Finalist: Displacer-Enhanced Hemodialysis: Improving The Intradialytic Removal Of Protein-Bound Uremic Toxins Using Binding Competitors

Hemodialysis is a life-sustaining treatment for the almost half a million patients who have lost their kidney function and are currently receiving chronic hemodialysis in the United States. Hemodialysis can remove uremic toxins (deleterious substances that accumulate in the body as kidney function declines). One class of toxins, however, is notoriously difficult to remove by hemodialysis: protein-bound uremic toxins. This is because, in the patient's blood, these toxins are bound to a protein called albumin. Albumin itself is too large to be removed with conventional hemodialysis, and since it clings to these toxins, they cannot be effectively removed. Research suggests that these toxins negatively affect our patients' health, and yet no practical progress has been made in recent decades to more effectively remove these toxins from the blood.

We have developed a concept called "displacer-enhanced dialysis": during the dialysis treatment, a displacer substance is infused into the dialysis machine's blood tubing upstream of the artificial kidney. This displacer binds to the same binding sites on albumin as the toxins. Thus, it quite effectively competes with the toxins for their albumin binding, displaces them from the albumin molecule, and, once they are free, they can then be easily removed in the artificial kidney. All of this happens outside of the patient's body.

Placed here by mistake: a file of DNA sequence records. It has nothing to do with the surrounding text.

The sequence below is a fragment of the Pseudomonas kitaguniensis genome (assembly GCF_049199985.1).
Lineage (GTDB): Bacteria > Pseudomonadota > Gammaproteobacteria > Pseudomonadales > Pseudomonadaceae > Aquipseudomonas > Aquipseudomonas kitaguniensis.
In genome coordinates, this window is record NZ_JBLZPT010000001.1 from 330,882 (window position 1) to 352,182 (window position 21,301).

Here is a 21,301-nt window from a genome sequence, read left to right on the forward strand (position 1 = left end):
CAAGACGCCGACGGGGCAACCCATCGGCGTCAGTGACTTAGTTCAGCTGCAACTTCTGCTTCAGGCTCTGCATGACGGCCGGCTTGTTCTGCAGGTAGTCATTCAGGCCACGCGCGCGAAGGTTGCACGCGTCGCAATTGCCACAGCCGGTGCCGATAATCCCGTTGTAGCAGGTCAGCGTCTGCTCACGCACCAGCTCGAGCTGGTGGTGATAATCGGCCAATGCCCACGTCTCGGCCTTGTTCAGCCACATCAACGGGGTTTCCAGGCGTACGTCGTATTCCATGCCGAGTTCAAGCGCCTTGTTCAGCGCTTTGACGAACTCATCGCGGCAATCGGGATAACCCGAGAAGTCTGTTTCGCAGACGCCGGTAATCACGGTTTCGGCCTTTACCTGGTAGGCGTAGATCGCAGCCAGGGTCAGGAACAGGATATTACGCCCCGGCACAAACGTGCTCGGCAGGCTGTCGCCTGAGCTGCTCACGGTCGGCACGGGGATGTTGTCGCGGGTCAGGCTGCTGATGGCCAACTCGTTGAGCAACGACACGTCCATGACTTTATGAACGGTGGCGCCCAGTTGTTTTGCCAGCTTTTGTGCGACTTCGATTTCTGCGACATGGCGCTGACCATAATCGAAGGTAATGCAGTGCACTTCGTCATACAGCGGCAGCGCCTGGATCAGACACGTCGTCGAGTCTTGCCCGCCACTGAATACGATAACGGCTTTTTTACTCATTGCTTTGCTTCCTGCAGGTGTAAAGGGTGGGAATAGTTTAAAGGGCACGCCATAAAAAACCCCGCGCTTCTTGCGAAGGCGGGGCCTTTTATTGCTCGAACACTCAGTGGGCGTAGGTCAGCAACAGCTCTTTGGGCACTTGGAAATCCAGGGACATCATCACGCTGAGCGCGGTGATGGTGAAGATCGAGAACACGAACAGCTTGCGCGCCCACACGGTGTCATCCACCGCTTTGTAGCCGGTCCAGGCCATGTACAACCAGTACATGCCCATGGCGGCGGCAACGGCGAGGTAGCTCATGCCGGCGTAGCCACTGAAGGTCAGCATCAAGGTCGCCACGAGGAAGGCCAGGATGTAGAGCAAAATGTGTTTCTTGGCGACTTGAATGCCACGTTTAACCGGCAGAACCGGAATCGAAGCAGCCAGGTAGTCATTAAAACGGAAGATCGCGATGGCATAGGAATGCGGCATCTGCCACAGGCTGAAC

In laboratory experiments, we have seen up to a 3-fold increase in the removal rate of these toxins. Recently, a study in human dialysis patients has confirmed this effect. But the displacers used so far for these proof-of-concept studies are not suitable for long-term use in patients.

The goals of this KidneyX proposal are: 1. To advance our search for an ideal displacer (or a combination of displacers) that can be used routinely in chronic hemodialysis, and 2. To study the effects of longer-term use of such displacers.

Submitted by Peter Kotanko, Xia Tao, Stephan Thijssen, Vaibhav Maheshwari, and Nadja Grobe on behalf of Renal Research Institute LLC.

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